Non-Compete Clauses and Agreements (also known as Covenants Not to Compete), quite simply are agreements that are used to limit an employee’s competition against an employer when the employee is no longer working for the employer. They are necessary when an employee gains access to clients and in the due course of working for the client, gains certain relationships.
The fact of the matter is that they are some of the most misunderstood documents. Many employers and even attorneys still believe that a clause disallowing work “In the entire United States from termination date plus 10 years…” is a clause that will survive judicial scrutiny. It will not. Many others believe they are prima facie invalid from the start. In most states they are valid. What employers need is a narrowly crafted document that will still protect their business interest.
The Health Service of the Ozarks v. Copeland Case
Although it is a Missouri Supreme Court Case, The Health Services Case represents the current status of the law in many states. In this case, the court points out that it is the courts job to realize that non-compete agreements have their place. The employer has a legitimate interest in protecting his or her business from loss of customers and trade secrets and intellectual property, while the employee has a legitimate interest in earning a living and being able to transfer from one employer to the next in order to provide for his or her family. Second, a non-compete will be enforced if it is reasonable and no more restrictive than necessary in order to serve the interests of the employer.
Third, the non-compete must be narrowly tailored in time and geography. Fourth, the burden of proof is on the employer in these cases to prove the non-compete serves its legitimate interest and is reasonable in time and geography.
The Kennebrew Case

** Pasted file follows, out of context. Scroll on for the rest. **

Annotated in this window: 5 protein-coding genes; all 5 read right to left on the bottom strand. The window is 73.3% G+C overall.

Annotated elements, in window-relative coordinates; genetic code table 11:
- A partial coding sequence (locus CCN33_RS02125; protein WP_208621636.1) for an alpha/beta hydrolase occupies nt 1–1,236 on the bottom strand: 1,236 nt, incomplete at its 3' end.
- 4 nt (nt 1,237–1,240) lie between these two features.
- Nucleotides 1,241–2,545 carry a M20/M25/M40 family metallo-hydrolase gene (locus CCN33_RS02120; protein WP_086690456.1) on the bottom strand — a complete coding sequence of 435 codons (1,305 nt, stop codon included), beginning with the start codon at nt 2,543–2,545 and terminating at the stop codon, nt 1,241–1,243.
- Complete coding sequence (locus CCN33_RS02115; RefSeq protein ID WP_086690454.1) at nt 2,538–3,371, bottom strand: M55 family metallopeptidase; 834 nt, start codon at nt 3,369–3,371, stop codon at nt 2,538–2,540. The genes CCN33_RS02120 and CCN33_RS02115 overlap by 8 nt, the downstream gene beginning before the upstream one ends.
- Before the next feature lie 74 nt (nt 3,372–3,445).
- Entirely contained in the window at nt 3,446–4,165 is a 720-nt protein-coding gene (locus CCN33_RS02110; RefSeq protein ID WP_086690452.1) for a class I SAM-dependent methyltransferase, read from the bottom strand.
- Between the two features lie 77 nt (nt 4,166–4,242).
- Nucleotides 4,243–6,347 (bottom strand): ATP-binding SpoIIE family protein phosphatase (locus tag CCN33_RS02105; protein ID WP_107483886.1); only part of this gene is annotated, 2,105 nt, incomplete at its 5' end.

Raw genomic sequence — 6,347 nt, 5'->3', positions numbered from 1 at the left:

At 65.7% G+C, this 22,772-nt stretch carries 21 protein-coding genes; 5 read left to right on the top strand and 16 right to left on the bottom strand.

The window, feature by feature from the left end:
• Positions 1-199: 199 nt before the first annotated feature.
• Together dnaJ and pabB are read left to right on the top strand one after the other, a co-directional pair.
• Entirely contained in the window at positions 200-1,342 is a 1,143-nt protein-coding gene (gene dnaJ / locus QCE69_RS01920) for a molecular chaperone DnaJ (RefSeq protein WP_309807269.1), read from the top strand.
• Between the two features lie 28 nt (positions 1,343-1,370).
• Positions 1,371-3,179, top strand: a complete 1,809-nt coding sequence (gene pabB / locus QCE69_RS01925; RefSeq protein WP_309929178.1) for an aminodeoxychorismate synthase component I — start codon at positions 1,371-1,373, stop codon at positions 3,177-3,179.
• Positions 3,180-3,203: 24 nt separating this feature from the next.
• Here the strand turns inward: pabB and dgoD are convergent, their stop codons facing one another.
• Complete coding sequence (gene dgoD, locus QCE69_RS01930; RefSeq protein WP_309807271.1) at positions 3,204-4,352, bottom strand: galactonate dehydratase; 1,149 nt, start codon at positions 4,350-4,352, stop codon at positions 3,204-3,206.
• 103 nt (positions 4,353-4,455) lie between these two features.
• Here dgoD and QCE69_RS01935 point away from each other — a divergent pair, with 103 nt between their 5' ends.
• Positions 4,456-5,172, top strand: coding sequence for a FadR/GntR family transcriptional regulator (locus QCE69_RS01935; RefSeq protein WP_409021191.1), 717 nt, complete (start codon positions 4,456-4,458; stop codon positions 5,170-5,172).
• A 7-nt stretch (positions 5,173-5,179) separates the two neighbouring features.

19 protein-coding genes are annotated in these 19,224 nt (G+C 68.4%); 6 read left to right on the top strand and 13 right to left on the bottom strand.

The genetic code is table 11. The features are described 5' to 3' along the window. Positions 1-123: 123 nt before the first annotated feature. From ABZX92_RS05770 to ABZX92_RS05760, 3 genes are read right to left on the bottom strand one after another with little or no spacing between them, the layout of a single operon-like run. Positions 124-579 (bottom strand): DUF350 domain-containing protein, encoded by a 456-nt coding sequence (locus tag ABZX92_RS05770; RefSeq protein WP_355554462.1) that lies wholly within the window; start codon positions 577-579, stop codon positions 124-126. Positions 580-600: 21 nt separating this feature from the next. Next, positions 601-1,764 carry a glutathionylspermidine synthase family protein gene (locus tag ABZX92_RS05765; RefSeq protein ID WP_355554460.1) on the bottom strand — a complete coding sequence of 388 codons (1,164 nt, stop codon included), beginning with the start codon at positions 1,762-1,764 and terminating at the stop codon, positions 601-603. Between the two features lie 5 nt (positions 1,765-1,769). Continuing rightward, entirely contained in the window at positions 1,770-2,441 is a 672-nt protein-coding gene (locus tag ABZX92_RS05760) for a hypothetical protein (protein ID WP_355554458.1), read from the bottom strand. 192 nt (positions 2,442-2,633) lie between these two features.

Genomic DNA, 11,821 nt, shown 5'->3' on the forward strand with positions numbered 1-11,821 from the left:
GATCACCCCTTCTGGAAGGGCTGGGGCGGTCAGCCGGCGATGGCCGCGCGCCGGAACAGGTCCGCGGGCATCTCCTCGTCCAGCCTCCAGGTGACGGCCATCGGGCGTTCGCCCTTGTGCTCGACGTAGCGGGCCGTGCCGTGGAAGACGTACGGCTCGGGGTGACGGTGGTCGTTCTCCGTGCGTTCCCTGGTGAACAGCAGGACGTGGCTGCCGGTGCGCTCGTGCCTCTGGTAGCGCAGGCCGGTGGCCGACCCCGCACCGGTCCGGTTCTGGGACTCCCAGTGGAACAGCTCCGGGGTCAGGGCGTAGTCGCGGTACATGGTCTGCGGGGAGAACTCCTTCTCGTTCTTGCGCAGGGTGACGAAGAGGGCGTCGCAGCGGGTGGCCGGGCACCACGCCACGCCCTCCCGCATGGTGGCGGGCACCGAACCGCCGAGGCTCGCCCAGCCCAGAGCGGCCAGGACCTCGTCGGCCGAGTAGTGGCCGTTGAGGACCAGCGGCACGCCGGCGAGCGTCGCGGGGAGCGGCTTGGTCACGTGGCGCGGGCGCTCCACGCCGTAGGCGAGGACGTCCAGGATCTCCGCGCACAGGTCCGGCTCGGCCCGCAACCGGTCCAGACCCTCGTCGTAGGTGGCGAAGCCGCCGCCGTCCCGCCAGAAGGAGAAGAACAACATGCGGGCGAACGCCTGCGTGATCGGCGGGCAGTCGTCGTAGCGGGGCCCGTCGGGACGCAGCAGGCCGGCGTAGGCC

In the Kennebrew case, the Supreme Court of Missouri went into a little more detail concerning non-competes. Kennebrew had restrictions, namely a period of two years, all customers of the employer and prospective customers, and an employee non-solicitation clause for two years as well. The Supreme Court ruled that the existing customer requirement was overbroad because an existing customer could have included any customer in the United States. This clause was rewritten by the court to narrowly mean any customer that Kennebrew had contact with during the course of his employment. Secondly, any prospective customer could have included absolutely any business in the United States, this clause was deemed invalid.
Third, Missouri has a statute that is on point concerning employee solicitation being limited to one year as being presumptively reasonable. The Court remanded the case back to trial as triable issues remained open. The fact is that Courts can rewrite clauses to make them enforceable, strike clauses altogether, or remand issues back for trial.
Because of the personal computer, legal forms can be filled in and printed out in minutes. As a result, non-compete agreements have become somewhat common in recent employer-employee relationships. What does not come with them is an attorney to review the agreement and scrutinize whether the agreement does not go against public policy and the document is reasonable in duration and geography. In order to be effective, the document must be narrowly tailored, and in some states must meet additional requirements. The last thing you want is to go to court with a non-compete that says, in essence, “Everywhere and Forever” to face a judge.
By: Dr. Bart Basi at the Center for Financial, Legal and Tax Planning for Transworld M&A Advisors